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Presentation on theme: "CHAPTER 6 SEDIMENTARY ROCKS."— Presentation transcript:


2 Materials that make up sediments
Weathered Rocks Organic Material Mineral Fragments

3 Ways sedimentary rocks can form
Compaction and cementation of sediments Evaporation of a solution Precipitate from a solution

4 Kinds of sedimentary rocks
1) Clastic/Detrital Composed of fragments and small pieces of rock (clasts) sometimes show layering Make up more than 85% of all sedimentary rocks Ex) sandstone, siltstone, shale

5 Fragments Round Fragments = CONGLOMERATE Angular Fragments = BRECCIA
(pronounced Brechia) (“cc” is “ch” like Gucci)

6 Types of Clasts The formation of clastic rocks begins with the movement and relocation of fragments. The majority of these are moved by running water. Larger pebbles and gravels are often the first to be dropped and settle in shallow water near the shore. Next to settle are the smaller sands. Finally, in calm water, the silts and clays.

7 Formation of Clastic Rocks
Loose sediments become solid rock when sediments become cemented. Ocean water, lake water, and ground water all contain natural cements in the form of dissolved mineral. Silica (SiO2), calcite (CaCO3), iron oxide (Fe2O3), and clay minerals. When minerals fill in the spaces between sand grains, pebbles, or other rock particles, they bind the fragments together through cementation. The type of cement influences the rock’s color.

8 2) Organic Contains the cemented (lithified) remains of once living things Sometimes contain fossils Ex) coal

9 3) Chemical Form by precipitation or evaporation of a solution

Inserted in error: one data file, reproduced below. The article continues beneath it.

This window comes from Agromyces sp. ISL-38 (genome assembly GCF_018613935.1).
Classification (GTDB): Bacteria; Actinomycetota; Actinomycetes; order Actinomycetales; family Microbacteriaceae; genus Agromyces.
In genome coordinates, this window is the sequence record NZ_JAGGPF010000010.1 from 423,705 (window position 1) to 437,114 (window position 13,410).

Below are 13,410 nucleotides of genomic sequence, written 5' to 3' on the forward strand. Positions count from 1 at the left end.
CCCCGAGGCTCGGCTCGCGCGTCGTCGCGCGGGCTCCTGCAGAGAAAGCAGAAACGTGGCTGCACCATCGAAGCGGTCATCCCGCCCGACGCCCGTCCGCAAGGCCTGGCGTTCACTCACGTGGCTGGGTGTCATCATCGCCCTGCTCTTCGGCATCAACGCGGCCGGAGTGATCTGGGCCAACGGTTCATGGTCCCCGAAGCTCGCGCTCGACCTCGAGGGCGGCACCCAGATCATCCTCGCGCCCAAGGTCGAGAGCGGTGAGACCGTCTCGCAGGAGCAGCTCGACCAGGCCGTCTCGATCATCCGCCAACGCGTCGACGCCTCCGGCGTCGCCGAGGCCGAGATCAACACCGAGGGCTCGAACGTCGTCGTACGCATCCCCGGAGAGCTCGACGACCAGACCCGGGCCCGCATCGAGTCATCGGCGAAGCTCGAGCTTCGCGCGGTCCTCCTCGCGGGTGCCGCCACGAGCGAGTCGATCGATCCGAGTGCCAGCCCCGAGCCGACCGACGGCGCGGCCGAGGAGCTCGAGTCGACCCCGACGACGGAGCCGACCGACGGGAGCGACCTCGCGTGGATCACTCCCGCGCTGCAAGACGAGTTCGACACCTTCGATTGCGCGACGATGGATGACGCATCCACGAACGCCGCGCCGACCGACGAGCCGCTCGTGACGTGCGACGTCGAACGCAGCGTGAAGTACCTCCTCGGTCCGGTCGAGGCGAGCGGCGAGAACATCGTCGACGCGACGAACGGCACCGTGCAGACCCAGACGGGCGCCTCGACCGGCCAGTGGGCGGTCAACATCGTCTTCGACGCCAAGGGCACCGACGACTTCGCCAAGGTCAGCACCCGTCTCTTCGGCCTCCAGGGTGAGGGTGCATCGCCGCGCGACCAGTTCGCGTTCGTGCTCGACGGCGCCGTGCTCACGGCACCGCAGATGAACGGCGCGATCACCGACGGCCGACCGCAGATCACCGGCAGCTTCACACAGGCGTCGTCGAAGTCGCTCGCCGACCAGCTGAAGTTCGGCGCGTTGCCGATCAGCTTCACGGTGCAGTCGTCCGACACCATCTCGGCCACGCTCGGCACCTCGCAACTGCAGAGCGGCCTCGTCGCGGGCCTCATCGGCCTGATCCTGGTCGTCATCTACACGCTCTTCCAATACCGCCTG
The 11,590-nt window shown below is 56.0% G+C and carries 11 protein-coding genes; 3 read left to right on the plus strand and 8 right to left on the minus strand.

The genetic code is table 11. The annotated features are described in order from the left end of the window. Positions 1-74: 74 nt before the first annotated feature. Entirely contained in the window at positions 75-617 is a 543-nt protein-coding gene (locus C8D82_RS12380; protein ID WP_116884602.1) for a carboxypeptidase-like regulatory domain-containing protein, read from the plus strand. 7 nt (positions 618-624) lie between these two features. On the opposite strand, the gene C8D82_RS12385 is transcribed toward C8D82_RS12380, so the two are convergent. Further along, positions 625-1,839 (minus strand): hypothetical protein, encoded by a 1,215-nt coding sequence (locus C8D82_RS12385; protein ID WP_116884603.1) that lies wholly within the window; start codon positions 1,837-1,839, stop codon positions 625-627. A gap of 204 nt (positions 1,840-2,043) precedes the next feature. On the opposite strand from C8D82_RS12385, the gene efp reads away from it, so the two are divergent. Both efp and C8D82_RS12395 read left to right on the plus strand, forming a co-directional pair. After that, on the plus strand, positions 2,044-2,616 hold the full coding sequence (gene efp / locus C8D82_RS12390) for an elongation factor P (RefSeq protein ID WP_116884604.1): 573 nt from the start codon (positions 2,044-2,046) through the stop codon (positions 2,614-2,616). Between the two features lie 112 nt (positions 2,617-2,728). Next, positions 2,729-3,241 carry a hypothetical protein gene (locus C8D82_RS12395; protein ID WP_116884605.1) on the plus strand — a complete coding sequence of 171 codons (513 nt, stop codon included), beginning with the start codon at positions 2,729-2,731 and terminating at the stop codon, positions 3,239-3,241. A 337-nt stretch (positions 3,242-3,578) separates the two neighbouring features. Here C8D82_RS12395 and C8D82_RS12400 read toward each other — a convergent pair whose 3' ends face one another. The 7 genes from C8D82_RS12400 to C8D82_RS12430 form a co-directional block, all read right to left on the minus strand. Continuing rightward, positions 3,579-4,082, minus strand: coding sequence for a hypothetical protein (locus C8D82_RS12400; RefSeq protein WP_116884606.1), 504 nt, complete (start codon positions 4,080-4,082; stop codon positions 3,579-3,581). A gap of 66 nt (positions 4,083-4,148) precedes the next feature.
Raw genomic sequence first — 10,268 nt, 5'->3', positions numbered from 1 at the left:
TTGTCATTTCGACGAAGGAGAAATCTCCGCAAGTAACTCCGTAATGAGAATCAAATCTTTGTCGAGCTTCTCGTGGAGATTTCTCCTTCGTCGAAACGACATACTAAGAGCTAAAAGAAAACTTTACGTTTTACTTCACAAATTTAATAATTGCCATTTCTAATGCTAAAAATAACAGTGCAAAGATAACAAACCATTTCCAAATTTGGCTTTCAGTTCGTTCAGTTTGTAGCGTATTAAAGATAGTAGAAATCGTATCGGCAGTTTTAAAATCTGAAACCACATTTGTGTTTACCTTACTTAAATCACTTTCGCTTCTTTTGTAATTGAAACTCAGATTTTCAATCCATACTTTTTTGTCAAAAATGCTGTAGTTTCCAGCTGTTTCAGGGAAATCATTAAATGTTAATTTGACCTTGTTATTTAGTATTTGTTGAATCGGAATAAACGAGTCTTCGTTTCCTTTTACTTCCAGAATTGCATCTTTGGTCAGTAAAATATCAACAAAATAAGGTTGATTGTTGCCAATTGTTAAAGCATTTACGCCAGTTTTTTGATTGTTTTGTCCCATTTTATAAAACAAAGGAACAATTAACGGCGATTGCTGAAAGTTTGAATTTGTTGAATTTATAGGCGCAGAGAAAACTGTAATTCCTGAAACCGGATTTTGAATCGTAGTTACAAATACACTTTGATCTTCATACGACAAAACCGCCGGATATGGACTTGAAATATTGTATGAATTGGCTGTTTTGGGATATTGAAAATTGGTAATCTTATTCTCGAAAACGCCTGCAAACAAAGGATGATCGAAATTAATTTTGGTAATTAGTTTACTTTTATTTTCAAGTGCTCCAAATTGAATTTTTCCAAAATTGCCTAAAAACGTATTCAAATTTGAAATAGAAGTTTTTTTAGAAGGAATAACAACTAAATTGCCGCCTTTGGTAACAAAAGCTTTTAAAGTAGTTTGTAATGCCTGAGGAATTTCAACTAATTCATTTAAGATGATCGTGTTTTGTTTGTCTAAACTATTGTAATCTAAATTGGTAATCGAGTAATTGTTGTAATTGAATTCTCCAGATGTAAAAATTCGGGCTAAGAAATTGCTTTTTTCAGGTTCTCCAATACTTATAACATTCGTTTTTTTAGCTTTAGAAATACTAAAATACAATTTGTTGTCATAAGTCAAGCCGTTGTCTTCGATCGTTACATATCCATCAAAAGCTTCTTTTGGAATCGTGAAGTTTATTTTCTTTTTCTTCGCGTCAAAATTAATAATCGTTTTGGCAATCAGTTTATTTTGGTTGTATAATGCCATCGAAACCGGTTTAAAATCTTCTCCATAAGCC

Often contain crystals or appear “dried up” Ex) rock salt

10 4) Bioclastic Composed of broken shell fragments and similar remains of living organisms Ex) limestone

11 Features of Sedimentary Rocks
Stratification The arrangement of visible layers. The most characteristic feature of sedimentary rocks. Results from the change in the type of sediment being laid down in one place. Fossils The remains, impression, or any other evidence of a plant or animal preserved in rock. Occurs when a dead organism is buried by sediment that gradually turns into rock. The soft parts of the organism decay; the hard parts become rock.

12 Stratification and Fossils

13 Features of Sedimentary Rocks
Ripple Marks Common feature of sedimentary rocks. Sand patterns formed by the action of winds, streams, waves, or currents. Ripple marks are generally preserved in sandstone. Mud Cracks Develop when deposits of wet clay dry and contract. The cracks are filled in with different solutions and fossilize. Generally form in shale.

14 Ripple Marks and Mud Cracks

15 Features of Sedimentary Rocks
Nodules Hard lumps of fine-grained silica Found in limestone and chalk. Concretions Round solid masses of calcium carbonate. Found in shale. Both Nodules and Concretions form when minerals in a solution precipitate around a fragment in the clay sediment.

16 Nodules and Concretions

17 Geodes Spheres of silica rock. Generally found in limestones.
Groundwater creates cavities in limestone and minerals in the groundwater concentrates in the cavities to form crystals.


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